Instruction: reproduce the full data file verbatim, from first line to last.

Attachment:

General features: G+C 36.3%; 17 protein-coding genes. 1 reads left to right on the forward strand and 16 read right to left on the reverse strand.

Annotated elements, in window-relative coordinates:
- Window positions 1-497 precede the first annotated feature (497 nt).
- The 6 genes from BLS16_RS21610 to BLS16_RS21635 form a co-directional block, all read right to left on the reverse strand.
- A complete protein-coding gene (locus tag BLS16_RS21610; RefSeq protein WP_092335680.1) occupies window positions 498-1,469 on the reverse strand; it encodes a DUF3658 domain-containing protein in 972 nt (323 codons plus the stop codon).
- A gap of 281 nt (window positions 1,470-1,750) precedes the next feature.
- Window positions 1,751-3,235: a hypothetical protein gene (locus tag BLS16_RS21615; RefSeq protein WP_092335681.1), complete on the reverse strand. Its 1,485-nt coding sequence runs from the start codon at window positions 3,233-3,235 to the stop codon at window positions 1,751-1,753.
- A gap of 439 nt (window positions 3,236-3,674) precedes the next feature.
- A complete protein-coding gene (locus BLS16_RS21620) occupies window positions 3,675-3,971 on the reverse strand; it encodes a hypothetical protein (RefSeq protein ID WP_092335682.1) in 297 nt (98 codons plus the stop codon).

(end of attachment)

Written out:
General features: G+C 36.3%; 17 protein-coding genes. 1 reads left to right on the forward strand and 16 read right to left on the reverse strand.

Annotated elements, in window-relative coordinates:
- Window positions 1-497 precede the first annotated feature (497 nt).
- The 6 genes from BLS16_RS21610 to BLS16_RS21635 form a co-directional block, all read right to left on the reverse strand.
- A complete protein-coding gene (locus tag BLS16_RS21610; RefSeq protein WP_092335680.1) occupies window positions 498-1,469 on the reverse strand; it encodes a DUF3658 domain-containing protein in 972 nt (323 codons plus the stop codon).
- A gap of 281 nt (window positions 1,470-1,750) precedes the next feature.
- Window positions 1,751-3,235: a hypothetical protein gene (locus tag BLS16_RS21615; RefSeq protein WP_092335681.1), complete on the reverse strand. Its 1,485-nt coding sequence runs from the start codon at window positions 3,233-3,235 to the stop codon at window positions 1,751-1,753.
- A gap of 439 nt (window positions 3,236-3,674) precedes the next feature.
- A complete protein-coding gene (locus BLS16_RS21620) occupies window positions 3,675-3,971 on the reverse strand; it encodes a hypothetical protein (RefSeq protein ID WP_092335682.1) in 297 nt (98 codons plus the stop codon).